Photo Corners

A   S C R A P B O O K   O F   S O L U T I O N S   F O R   T H E   P H O T O G R A P H E R

Enhancing the enjoyment of taking pictures with news that matters, features that entertain and images that delight. Published frequently.

Matinee: 'Argento Ritrovato' Share This on LinkedIn   Share This on Google   Tweet This   Forward This

22 July 2017

Saturday matinees long ago let us escape from the ordinary world to the island of the Swiss Family Robinson or the mutinous decks of the Bounty. Why not, we thought, escape the usual fare here with Saturday matinees of our favorite photography films?

So we're pleased to present the 197th in our series of Saturday matinees today: Argento Ritrovato.

Photography, like music, is a universal language. And while Pasquale Passarelli's 22-minute documentary Argento Ritrovato can be translated as Rescued Silver, it needs no translation.

It's a tribute to Franco di Stazio, who Passarelli knew from the local cafe where people go to find a rope "that might rescue them from reality." An escape.

One day Franco talked about his photography. But it was only when they went to his house that Franco talked about his passion. For over 50 years he has been photographing the village of Venafro in Molise, where they live.

The documentary is an interview in Franco's home, where he sits in front of a shelf of his equipment above a printer and stereo system. It's interspersed with slide shows of his work over the years as he talks about it.

Yes, it's conducted in Italian but it's accurately subtitled so you won't miss a thing. And then, too, you have the added delight of listening to one of the world's most beautiful languages being sung in the vernacular. Documentary? It's more like a little opera.

His grandfather gave him a Bencini camera when he was a child. The only camera Italy every produced, he notes, and it didn't work very well. Which can teach you a lot about the craft, after all.

His interest was in people in their environment. There had to be something alive in the scene for him to click the shutter. Why? He doesn't know. "I saw something beautiful in people in those days," he tried to explain. All people.

Even the recluses who never came out of their houses. To capture them, he would go to the one event that never failed to drag them out of their homes: a funeral.

You see faces from 50 years ago, a sack race from the past century, a horse long dead being shoed, and woman climbing the steps to the church.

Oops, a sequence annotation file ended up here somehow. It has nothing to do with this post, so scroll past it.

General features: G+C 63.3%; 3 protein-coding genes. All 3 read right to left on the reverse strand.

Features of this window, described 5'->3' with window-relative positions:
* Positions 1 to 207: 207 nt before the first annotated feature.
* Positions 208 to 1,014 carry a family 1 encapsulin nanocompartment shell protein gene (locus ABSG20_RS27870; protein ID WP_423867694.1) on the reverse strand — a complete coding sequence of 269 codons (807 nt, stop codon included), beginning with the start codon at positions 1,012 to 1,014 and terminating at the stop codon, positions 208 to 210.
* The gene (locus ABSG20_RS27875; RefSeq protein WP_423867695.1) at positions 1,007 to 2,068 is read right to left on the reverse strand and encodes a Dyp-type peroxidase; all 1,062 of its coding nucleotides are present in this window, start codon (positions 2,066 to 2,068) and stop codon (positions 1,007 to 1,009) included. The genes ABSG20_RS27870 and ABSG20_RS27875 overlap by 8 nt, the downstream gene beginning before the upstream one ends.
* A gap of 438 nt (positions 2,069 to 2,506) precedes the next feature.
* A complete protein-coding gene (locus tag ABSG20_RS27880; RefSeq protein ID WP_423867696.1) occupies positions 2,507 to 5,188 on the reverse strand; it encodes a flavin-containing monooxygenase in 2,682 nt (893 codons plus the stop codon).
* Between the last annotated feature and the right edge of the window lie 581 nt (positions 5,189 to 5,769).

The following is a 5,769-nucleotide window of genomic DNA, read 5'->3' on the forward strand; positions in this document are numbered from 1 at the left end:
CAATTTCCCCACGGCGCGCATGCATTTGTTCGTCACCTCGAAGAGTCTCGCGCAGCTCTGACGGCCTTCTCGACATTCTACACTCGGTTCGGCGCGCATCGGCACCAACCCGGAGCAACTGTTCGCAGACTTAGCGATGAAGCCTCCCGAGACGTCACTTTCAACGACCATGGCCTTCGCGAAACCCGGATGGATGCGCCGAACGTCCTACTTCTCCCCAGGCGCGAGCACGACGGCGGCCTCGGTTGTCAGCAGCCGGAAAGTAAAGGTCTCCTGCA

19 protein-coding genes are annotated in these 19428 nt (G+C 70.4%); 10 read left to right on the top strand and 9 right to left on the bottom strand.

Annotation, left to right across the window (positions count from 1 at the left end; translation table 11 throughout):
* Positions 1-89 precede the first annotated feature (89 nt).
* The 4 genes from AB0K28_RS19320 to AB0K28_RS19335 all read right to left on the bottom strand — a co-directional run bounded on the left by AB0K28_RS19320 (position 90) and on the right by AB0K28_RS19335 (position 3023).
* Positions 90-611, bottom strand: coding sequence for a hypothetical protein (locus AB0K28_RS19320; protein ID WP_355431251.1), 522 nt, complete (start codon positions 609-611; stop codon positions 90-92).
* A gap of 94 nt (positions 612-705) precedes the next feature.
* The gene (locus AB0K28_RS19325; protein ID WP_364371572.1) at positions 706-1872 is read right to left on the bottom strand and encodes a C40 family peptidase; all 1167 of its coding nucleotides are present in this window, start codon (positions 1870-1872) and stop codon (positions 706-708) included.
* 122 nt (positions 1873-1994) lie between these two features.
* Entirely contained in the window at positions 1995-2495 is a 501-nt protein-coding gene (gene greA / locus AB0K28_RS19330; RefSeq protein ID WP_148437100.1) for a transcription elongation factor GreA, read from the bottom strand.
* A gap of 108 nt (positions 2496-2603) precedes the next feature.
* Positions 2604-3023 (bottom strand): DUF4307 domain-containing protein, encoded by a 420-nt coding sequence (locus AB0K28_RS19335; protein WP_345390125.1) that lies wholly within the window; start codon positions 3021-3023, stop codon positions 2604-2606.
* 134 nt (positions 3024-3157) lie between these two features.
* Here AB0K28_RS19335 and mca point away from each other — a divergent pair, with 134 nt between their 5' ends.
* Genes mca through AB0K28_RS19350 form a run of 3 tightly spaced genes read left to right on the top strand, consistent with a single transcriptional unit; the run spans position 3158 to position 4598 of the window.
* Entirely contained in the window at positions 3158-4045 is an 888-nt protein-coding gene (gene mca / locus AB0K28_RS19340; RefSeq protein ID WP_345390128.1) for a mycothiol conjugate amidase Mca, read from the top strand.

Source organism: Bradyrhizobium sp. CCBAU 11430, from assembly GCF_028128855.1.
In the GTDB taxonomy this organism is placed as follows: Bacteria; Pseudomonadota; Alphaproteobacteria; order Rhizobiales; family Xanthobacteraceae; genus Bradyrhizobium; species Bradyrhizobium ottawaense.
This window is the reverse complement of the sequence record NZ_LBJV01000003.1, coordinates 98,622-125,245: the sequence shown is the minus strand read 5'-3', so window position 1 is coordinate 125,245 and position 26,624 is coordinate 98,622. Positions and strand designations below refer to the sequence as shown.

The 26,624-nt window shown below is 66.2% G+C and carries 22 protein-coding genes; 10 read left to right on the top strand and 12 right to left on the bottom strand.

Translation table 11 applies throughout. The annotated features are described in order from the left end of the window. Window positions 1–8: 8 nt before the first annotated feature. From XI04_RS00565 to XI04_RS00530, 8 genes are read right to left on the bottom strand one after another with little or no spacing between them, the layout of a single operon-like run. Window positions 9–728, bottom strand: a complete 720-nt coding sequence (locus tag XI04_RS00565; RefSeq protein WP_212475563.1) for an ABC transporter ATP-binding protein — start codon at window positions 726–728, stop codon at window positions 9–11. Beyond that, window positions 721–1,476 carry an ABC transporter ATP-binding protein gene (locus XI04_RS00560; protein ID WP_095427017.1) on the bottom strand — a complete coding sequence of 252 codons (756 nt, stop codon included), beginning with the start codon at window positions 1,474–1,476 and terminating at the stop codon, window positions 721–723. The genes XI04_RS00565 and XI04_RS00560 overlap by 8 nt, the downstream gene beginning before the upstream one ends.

In black and white of course. Life is in color, Franco quotes, but photography is in black and white.

He'll pass a place fifty times, he says, and suddenly one day, stop to take a photo.

He undertook this mission to photograph the life in his town at great expense. He didn't make much money and buying film and chemicals and paper (he has his own darkroom) was not cheap.

Did you ever have enough money to pursue photography? "No," Franco says in a word we can all repeat in chorus.

But he couldn't resist. The click of the shutter (even if it meant he was cursed by some peasant) is as satisfying, he says, as a cigarette. The smell of the darkroom chemicals is always exciting.

His most professional camera is an Olympus OM1. But he also always carried a smaller Praktica Auto Focus 35mm camera "and I clicked it when nobody saw me."

His Vespa is also part of his gear. It replaced his legs so he could get around the hilly town. Without it, he wouldn't have been able to take those pictures.

And he took photos of everything that happened in that village. Then. Now it's different. We're always in a hurry, he says, as if "we are constantly on the verge of a quarrel."

People are different but so is the work. The agricultural economy has disappeared. The party after a pig was butchered is no more.

And yet he still goes out, in a car now, to take photos in any weather. He'll pass a place fifty times, he says, and suddenly one day, stop to take a photo.

So where are all these photos? He took them for himself, he says, and only when he posted a few on his Facebook page did he realize he had accomplished something. And he became jealous of those images people liked, he jokes.

He's glad he's shared them, he says at the end, because they bring back to life a friendlier time that has been lost. Nostalgia? Perhaps.

But, like the custom of putting a photograph on a gravestone (many of which in Venafro were taken by Franco), it brings back to life what has passed away forever. Like the nine-year-old Giannina in the foreword to Giorgio Bassani's The Garden of the Finzi-Contini who has a change of heart after visiting the tombs of the ancient Etruscans.

She wonders why the Etruscan tombs are less gloomy than modern gravesites and her father explains that the Etruscans have been dead so long it's as if they have always been dead.

She thinks about that a while and then says, "But now that you've said that, you've made me think the Etruscans did actually live, you know, and I love them as much as everyone else."

Through the magic of his photography, preserved all these years, Franco makes us love the Venafro of fifty years ago as much as anything else. Perhaps even a little bit more.

BackBack to Photo Corners